There is much speculation on whether internal combustion engine (ICE) powered cars can make a return. Many people have been driving electric cars for years now and have become adjusted to their advantages and disadvantages. Recently, several of the old school auto companies have introduced new models of ICE cars. Can they recapture the electric vehicle (EV) customer?

Now that more people have become accustomed to the convenience of just plugging their car in at home at night, will they return to the gas station to refuel? There are still a large number of gas stations but the high cost of building and maintaining them means that they are slowly disappearing. The establishment of high speed charging stations means that long distance driving is no longer a limiting factor.
The other factor is the high cost of gasoline or diesel fuel. Crude oil has to be extracted from increasingly difficult to reach places and transported, refined and delivered to gas stations. All of this contributes to its high cost. Once the fuel is in the car, only 25% of it delivers useful work, leaving a lot of waste heat (and wasted money). Gasoline and diesel cars are very inefficient and expensive to fuel. Electricity is only about one tenth the cost.
ICE cars have thousands of precision moving parts and complex control mechanisms. The engine, clutch and transmission are incredibly complex and difficult to manufacture compared to the electric car which replaces all of these parts with one moving part, the electric motor. The maintenance on an ICE car requires visits every three months to change fluids and filters and make adjustments to the complex machinery. This is expensive and time consuming. Electric cars only require routine tire rotation.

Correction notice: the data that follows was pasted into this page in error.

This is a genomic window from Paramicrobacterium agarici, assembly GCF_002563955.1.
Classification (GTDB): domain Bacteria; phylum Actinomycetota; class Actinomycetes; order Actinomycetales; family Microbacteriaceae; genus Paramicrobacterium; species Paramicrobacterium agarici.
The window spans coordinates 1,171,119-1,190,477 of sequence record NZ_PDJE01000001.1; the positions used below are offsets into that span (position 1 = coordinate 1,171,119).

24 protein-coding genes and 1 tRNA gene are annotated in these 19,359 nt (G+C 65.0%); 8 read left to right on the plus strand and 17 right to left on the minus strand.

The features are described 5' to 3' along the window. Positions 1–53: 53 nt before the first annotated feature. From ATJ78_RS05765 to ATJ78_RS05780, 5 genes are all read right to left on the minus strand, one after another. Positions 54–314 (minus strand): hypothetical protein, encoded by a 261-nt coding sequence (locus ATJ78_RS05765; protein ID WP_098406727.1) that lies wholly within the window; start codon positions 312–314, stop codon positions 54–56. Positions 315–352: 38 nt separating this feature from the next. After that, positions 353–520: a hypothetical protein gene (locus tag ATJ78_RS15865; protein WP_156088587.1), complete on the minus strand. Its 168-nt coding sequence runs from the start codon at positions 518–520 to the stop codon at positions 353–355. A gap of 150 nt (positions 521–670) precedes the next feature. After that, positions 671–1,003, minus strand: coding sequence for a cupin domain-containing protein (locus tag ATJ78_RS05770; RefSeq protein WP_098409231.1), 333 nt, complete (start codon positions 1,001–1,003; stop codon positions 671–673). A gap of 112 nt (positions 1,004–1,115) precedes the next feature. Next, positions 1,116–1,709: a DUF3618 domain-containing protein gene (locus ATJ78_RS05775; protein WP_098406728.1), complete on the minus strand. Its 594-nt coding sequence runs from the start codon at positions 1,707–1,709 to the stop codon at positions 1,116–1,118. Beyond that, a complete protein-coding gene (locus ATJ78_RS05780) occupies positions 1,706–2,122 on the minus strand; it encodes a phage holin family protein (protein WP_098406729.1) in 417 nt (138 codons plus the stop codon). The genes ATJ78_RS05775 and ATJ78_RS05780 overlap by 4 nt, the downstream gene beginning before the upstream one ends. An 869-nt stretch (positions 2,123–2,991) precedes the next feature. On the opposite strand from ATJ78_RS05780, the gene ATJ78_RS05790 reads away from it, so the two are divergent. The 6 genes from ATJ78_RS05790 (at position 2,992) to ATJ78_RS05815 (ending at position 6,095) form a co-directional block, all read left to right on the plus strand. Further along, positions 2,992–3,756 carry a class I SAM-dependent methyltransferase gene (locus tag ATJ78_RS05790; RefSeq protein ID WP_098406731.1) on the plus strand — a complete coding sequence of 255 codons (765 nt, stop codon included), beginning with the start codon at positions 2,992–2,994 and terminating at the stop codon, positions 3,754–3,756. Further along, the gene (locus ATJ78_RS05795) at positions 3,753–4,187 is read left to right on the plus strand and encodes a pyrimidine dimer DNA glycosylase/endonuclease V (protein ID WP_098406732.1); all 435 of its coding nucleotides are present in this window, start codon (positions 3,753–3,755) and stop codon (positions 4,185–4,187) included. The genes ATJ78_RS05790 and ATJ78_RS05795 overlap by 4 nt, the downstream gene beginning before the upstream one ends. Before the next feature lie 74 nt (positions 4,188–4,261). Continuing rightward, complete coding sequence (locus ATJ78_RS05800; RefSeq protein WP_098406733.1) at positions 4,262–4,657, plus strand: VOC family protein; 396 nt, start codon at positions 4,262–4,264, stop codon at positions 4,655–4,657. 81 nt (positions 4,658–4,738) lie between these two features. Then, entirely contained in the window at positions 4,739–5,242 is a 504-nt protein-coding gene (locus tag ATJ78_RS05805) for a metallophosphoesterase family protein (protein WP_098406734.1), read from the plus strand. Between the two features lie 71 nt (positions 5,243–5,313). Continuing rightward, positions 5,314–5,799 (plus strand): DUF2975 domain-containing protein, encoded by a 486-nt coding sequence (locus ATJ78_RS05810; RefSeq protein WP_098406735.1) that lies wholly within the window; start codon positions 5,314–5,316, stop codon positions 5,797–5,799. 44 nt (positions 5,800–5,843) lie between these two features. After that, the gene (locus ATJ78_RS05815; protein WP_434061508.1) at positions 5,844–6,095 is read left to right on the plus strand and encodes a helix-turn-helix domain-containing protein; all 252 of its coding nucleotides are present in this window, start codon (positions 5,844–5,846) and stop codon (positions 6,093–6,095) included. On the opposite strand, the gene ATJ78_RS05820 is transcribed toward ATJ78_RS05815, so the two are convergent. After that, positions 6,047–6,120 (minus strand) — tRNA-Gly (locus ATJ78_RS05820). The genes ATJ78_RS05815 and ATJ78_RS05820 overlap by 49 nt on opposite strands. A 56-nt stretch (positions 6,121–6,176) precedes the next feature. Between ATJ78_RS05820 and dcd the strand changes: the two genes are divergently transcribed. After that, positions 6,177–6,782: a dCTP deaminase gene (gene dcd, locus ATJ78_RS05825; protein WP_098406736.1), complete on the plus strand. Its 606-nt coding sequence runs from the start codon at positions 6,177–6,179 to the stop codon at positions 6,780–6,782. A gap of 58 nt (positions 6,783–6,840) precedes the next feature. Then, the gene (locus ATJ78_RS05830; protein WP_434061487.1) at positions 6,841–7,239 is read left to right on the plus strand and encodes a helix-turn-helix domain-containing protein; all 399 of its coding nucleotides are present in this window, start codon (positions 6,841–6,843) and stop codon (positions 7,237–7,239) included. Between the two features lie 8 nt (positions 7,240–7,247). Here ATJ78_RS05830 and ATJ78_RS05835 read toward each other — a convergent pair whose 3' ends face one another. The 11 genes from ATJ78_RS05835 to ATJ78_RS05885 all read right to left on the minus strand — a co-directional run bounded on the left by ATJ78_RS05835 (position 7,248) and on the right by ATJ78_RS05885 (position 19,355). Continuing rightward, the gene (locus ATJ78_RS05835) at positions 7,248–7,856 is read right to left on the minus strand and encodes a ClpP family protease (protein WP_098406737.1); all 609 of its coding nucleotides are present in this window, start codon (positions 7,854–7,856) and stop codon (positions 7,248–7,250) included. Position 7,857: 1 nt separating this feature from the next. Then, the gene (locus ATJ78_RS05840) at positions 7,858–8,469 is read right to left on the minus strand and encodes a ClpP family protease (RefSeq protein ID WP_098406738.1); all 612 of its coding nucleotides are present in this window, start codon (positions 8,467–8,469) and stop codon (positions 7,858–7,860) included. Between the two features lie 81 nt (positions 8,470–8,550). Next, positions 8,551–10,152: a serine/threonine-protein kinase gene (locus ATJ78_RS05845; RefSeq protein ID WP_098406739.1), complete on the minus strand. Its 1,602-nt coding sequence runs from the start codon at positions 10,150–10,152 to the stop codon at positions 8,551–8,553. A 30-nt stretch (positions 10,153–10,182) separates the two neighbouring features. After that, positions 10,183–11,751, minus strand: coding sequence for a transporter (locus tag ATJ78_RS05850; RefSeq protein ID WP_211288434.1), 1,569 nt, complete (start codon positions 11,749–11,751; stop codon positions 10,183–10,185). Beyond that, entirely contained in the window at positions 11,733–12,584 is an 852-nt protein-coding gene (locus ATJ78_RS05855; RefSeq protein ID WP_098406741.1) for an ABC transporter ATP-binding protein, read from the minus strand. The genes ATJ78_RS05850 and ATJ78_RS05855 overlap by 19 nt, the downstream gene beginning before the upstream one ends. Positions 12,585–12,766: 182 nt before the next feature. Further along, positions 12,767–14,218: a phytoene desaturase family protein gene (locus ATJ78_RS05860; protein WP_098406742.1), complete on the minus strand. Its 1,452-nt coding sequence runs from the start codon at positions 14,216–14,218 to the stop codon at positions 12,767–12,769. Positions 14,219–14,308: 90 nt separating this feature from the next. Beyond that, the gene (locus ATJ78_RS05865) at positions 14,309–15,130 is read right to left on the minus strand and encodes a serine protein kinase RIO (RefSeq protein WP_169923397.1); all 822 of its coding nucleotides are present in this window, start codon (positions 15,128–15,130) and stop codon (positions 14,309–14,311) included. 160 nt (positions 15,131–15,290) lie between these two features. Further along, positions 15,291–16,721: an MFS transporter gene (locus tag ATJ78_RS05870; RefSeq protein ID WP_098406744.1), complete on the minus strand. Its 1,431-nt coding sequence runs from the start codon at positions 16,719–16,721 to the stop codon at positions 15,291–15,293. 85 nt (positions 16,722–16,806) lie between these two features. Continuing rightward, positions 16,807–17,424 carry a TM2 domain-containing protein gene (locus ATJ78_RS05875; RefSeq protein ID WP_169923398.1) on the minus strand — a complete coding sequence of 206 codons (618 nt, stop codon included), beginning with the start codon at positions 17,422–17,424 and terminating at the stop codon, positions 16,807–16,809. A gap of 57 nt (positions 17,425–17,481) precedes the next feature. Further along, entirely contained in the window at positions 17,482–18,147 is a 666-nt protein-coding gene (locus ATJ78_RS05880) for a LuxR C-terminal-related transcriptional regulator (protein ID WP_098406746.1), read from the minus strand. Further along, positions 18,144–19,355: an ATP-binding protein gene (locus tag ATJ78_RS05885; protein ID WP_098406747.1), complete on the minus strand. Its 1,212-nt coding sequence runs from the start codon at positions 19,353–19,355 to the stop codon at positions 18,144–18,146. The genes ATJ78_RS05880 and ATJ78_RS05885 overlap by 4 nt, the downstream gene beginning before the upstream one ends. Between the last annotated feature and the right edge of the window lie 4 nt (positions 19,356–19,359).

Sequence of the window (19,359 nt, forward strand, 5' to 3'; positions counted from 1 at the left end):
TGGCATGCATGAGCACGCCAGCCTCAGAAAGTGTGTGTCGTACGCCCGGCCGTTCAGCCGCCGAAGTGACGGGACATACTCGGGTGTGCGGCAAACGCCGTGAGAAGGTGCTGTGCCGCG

ICE cars produce a lot of toxic pollution. This includes CO2 as well as NOx. Electric cars produce no pollution and even when they are charged from a coal fired power plant, their total lifecycle pollution is about one tenth that of ICE cars.
Electric cars last a long time since they have few moving parts. The engines and transmissions in ICE cars have limited life. They are just not as reliable.
One adjustment that people moving back to an ICE car from electric will be getting used to the ritual of "starting" the car and engaging the transmission. Since ICE cars have a narrow power range, they use complex transmissions and a clutch to adjust the engine to the speed of the car. Even in ICE cars with automatic transmission, this produces a lurching acceleration.  Electric cars offer powerful, smooth, quiet acceleration and operation at all speeds.

It will be difficult to bring people back to ICE cars.